5. You’ll get a better home. In many parts of the country it can be really hard to find a good rental. All the best places are sold as condos. Money talks. Once again, this is a case by case issue: In Miami right now there are so many vacant luxury condos that owners will rent them out for a fraction of the cost of owning. But few places are so favored. Generally speaking, if you want the best home in the best neighborhood, you’re better off buying.

6. It offers some inflation protection. No, it’s not perfect. But studies by Professor Karl “Chip” Case (of Case-Shiller), and others, suggest that over the long-term housing has tended to beat inflation by a couple of percentage points a year. That’s valuable inflation insurance, especially if you’re young and raising a family and thinking about the next 30 or 40 years. In the recent past, inflation-protected government bonds, or TIPS, offered an easier form of inflation insurance. But yields there have plummeted of late. That also makes homeownership look a little better by contrast.

7. It’s risk capital. No, your home isn’t the stock market and you shouldn’t view it as the way to get rich. But if the economy does surprise us all and start booming, sooner or later real estate prices will head up again, too. One lesson from the last few years is that stocks are incredibly hard for most normal people to own in large quantities–for practical as well as psychological reasons. Equity in a home is another way of linking part of your portfolio to the long-term growth of the economy–if it happens–and still managing to sleep at night.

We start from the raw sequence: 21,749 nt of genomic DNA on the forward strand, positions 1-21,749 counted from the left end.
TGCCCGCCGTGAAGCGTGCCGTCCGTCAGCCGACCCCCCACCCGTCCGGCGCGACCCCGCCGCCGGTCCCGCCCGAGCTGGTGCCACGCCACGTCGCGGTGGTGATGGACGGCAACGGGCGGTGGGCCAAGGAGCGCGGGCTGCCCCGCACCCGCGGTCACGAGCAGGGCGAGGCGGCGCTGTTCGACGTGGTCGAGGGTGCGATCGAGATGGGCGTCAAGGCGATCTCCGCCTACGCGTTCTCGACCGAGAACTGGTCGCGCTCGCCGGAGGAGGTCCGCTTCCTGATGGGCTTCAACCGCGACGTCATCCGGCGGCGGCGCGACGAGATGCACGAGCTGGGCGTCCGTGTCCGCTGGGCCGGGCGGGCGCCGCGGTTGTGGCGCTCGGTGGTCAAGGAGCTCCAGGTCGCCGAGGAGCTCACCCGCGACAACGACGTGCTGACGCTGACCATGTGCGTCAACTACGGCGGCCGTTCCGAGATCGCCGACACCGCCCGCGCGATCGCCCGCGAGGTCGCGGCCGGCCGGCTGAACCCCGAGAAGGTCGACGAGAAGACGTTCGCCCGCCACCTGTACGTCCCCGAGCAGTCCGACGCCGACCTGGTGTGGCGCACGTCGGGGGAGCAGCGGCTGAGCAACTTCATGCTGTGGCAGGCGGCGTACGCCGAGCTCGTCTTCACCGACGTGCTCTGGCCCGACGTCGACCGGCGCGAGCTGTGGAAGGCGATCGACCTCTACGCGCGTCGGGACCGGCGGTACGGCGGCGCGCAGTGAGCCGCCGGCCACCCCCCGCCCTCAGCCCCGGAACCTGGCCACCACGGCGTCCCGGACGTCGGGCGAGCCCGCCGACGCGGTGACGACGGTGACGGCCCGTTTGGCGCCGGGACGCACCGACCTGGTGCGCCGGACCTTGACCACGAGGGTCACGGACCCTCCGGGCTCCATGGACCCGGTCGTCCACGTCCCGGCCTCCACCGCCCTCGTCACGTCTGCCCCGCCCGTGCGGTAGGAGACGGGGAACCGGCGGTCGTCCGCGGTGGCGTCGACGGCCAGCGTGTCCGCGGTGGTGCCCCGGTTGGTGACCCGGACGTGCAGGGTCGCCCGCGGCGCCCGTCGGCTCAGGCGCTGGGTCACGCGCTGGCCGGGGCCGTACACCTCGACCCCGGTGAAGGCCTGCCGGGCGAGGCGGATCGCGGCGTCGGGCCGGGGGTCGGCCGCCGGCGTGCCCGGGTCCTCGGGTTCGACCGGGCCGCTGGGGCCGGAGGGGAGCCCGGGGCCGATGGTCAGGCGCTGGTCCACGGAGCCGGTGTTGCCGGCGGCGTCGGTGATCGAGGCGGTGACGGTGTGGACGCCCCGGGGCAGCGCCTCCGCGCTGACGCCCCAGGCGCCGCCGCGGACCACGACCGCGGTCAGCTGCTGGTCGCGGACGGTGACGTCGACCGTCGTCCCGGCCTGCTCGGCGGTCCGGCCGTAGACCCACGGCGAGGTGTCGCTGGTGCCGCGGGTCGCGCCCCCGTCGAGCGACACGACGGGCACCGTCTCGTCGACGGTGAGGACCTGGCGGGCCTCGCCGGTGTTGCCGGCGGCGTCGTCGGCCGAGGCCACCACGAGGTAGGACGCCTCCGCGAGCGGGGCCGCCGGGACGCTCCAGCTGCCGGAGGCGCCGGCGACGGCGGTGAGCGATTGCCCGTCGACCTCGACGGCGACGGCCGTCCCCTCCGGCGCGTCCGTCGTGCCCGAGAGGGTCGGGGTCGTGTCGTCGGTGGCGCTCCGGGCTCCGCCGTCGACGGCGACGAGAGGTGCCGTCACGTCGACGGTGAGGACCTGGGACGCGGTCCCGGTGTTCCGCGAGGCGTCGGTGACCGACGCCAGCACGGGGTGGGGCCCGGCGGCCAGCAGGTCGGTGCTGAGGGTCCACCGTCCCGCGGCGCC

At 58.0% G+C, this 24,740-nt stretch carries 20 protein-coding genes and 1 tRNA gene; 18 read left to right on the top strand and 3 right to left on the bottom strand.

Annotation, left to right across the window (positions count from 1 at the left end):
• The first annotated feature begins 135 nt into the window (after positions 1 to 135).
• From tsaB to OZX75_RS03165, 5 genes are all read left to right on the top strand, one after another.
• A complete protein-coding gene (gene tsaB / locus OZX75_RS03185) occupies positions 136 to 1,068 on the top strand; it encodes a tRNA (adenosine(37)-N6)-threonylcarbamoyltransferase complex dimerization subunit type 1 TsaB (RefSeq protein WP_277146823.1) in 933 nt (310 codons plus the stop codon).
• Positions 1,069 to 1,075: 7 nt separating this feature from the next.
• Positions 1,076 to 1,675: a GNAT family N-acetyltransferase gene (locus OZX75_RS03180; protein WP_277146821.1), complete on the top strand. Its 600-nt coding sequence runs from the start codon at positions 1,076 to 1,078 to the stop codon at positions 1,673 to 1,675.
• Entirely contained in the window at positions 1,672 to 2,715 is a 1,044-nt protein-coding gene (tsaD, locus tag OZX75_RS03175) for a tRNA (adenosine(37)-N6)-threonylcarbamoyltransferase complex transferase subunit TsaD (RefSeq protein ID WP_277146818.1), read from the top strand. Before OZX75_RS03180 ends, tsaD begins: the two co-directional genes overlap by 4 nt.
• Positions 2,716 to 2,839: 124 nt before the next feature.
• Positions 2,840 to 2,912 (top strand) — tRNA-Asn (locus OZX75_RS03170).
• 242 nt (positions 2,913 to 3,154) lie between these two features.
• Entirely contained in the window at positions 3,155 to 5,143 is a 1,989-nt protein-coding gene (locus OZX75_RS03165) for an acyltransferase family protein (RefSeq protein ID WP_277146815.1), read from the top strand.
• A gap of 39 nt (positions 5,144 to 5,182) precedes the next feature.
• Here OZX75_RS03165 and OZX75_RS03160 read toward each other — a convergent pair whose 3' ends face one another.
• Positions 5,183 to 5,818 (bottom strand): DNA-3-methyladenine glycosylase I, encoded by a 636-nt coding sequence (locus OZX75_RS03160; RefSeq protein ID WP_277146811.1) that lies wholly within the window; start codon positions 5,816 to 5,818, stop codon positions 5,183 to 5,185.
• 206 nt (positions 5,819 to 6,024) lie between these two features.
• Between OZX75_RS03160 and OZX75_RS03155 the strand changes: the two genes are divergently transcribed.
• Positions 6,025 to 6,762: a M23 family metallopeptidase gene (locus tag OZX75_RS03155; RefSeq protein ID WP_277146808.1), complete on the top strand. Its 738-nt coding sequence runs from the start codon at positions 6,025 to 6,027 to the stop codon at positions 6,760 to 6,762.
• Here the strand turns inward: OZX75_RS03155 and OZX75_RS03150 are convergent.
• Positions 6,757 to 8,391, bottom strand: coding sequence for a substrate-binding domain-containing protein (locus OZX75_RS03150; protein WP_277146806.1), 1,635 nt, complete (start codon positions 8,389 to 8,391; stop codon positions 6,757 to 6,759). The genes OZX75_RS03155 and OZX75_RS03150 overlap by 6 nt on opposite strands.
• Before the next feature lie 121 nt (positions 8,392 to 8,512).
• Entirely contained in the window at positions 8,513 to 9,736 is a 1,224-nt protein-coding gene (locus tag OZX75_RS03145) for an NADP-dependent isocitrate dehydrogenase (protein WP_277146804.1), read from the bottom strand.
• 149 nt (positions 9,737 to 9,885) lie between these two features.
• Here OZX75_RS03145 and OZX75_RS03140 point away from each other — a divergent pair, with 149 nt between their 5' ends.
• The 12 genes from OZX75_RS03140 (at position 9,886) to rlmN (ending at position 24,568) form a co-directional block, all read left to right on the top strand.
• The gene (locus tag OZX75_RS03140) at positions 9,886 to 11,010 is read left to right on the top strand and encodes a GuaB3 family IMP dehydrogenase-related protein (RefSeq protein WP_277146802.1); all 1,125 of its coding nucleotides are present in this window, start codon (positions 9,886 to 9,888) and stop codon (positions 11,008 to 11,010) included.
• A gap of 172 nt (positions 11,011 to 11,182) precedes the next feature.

8. It’s forced savings. If you can rent an apartment for $2,000 month instead of buying one for $2,400 a month, renting may make sense. But will you save that $400 for your future? A lot of people won’t. Most, I dare say. Once again, you have to do your math, but the part of your mortgage payment that goes to principal repayment isn’t a cost. You’re just paying yourself by building equity. As a forced monthly saving, it’s a good discipline.

9. There is a lot to choose from. There is a glut of homes in most of the country. The National Association of Realtors puts the current inventory at around 4 million homes. That’s below last year’s peak, but well above typical levels, and enough for about a year’s worth of sales. More keeping coming onto the market, too, as the banks slowly unload their inventory of unsold properties. That means great choice, as well as great prices.

10. Sooner or later, the market will clear. Demand and supply will meet. The population is forecast to grow by more than 100 million people over the next 40 years. That means maybe 40 million new households looking for homes. Meanwhile, this housing glut will work itself out. Many of the homes will be bought. But many more will simply be destroyed–either deliberately, or by inaction. This is already happening. Even two years ago, when I toured the housing slump in western Florida, I saw bankrupt condo developments that were fast becoming derelict. And, finally, a lot of the “glut” simply won’t matter: It’s concentrated in a few areas, like Florida and Nevada. Unless you live there, the glut won’t have any long-term impact on housing supply in your town.